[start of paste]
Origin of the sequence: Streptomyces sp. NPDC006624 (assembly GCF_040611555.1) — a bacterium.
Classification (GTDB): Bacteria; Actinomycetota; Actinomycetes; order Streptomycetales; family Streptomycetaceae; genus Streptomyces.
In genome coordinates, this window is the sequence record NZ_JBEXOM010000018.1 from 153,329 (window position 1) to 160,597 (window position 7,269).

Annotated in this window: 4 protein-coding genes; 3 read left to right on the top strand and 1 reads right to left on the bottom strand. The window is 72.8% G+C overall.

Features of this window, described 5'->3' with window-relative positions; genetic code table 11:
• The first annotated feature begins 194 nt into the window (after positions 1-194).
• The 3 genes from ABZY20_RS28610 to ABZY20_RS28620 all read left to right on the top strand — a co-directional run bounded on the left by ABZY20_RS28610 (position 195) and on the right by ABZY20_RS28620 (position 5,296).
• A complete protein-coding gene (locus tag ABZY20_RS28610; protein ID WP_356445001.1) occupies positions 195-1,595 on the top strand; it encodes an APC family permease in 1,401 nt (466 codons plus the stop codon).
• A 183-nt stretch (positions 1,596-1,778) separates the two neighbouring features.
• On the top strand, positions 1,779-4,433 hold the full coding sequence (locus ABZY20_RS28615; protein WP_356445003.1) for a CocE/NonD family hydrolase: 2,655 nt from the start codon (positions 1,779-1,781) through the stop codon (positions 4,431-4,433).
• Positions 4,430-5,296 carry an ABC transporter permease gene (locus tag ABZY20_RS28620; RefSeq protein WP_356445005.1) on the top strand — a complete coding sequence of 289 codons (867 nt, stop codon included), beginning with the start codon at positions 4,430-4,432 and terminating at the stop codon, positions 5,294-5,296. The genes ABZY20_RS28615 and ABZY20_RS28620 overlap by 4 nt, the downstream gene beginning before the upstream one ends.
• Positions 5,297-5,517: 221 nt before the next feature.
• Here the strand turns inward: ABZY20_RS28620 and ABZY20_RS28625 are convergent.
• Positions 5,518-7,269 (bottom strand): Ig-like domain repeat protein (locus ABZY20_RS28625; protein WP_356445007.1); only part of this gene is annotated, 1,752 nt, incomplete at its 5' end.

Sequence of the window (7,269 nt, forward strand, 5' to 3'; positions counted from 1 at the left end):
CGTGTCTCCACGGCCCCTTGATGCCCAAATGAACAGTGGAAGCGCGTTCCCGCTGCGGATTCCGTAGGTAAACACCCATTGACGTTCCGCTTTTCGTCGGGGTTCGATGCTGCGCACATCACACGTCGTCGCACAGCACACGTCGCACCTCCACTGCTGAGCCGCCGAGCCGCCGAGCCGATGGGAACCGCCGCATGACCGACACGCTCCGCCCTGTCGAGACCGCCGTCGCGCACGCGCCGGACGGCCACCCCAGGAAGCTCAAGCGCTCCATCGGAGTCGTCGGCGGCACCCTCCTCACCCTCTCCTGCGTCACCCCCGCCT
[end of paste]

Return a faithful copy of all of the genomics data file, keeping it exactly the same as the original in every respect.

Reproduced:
Origin of the sequence: Streptomyces sp. NPDC006624 (assembly GCF_040611555.1) — a bacterium.
Classification (GTDB): Bacteria; Actinomycetota; Actinomycetes; order Streptomycetales; family Streptomycetaceae; genus Streptomyces.
In genome coordinates, this window is the sequence record NZ_JBEXOM010000018.1 from 153,329 (window position 1) to 160,597 (window position 7,269).

Annotated in this window: 4 protein-coding genes; 3 read left to right on the top strand and 1 reads right to left on the bottom strand. The window is 72.8% G+C overall.

Features of this window, described 5'->3' with window-relative positions; genetic code table 11:
• The first annotated feature begins 194 nt into the window (after positions 1-194).
• The 3 genes from ABZY20_RS28610 to ABZY20_RS28620 all read left to right on the top strand — a co-directional run bounded on the left by ABZY20_RS28610 (position 195) and on the right by ABZY20_RS28620 (position 5,296).
• A complete protein-coding gene (locus tag ABZY20_RS28610; protein ID WP_356445001.1) occupies positions 195-1,595 on the top strand; it encodes an APC family permease in 1,401 nt (466 codons plus the stop codon).
• A 183-nt stretch (positions 1,596-1,778) separates the two neighbouring features.
• On the top strand, positions 1,779-4,433 hold the full coding sequence (locus ABZY20_RS28615; protein WP_356445003.1) for a CocE/NonD family hydrolase: 2,655 nt from the start codon (positions 1,779-1,781) through the stop codon (positions 4,431-4,433).
• Positions 4,430-5,296 carry an ABC transporter permease gene (locus tag ABZY20_RS28620; RefSeq protein WP_356445005.1) on the top strand — a complete coding sequence of 289 codons (867 nt, stop codon included), beginning with the start codon at positions 4,430-4,432 and terminating at the stop codon, positions 5,294-5,296. The genes ABZY20_RS28615 and ABZY20_RS28620 overlap by 4 nt, the downstream gene beginning before the upstream one ends.
• Positions 5,297-5,517: 221 nt before the next feature.
• Here the strand turns inward: ABZY20_RS28620 and ABZY20_RS28625 are convergent.
• Positions 5,518-7,269 (bottom strand): Ig-like domain repeat protein (locus ABZY20_RS28625; protein WP_356445007.1); only part of this gene is annotated, 1,752 nt, incomplete at its 5' end.

Sequence of the window (7,269 nt, forward strand, 5' to 3'; positions counted from 1 at the left end):
CGTGTCTCCACGGCCCCTTGATGCCCAAATGAACAGTGGAAGCGCGTTCCCGCTGCGGATTCCGTAGGTAAACACCCATTGACGTTCCGCTTTTCGTCGGGGTTCGATGCTGCGCACATCACACGTCGTCGCACAGCACACGTCGCACCTCCACTGCTGAGCCGCCGAGCCGCCGAGCCGATGGGAACCGCCGCATGACCGACACGCTCCGCCCTGTCGAGACCGCCGTCGCGCACGCGCCGGACGGCCACCCCAGGAAGCTCAAGCGCTCCATCGGAGTCGTCGGCGGCACCCTCCTCACCCTCTCCTGCGTCACCCCCGCCT